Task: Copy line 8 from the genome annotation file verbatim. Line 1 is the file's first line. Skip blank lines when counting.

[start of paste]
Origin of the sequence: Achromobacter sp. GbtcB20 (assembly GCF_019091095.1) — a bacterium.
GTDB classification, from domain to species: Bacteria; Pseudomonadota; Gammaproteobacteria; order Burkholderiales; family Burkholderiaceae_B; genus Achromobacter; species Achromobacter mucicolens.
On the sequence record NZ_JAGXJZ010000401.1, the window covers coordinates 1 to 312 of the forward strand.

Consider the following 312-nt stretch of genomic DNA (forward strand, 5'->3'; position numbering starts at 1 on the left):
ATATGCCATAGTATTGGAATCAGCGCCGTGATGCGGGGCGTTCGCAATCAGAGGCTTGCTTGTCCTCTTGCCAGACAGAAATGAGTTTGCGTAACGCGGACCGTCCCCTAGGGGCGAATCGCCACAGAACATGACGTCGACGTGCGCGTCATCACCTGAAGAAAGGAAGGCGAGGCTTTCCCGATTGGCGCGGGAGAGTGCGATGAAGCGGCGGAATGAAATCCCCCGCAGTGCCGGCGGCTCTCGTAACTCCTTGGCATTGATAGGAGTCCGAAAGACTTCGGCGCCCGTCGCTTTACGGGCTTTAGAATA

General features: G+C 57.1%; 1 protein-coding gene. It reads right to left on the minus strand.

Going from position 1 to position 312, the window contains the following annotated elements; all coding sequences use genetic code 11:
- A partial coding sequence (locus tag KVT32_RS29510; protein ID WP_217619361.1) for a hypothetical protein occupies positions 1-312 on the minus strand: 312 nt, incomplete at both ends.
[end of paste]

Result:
- A partial coding sequence (locus tag KVT32_RS29510; protein ID WP_217619361.1) for a hypothetical protein occupies positions 1-312 on the minus strand: 312 nt, incomplete at both ends.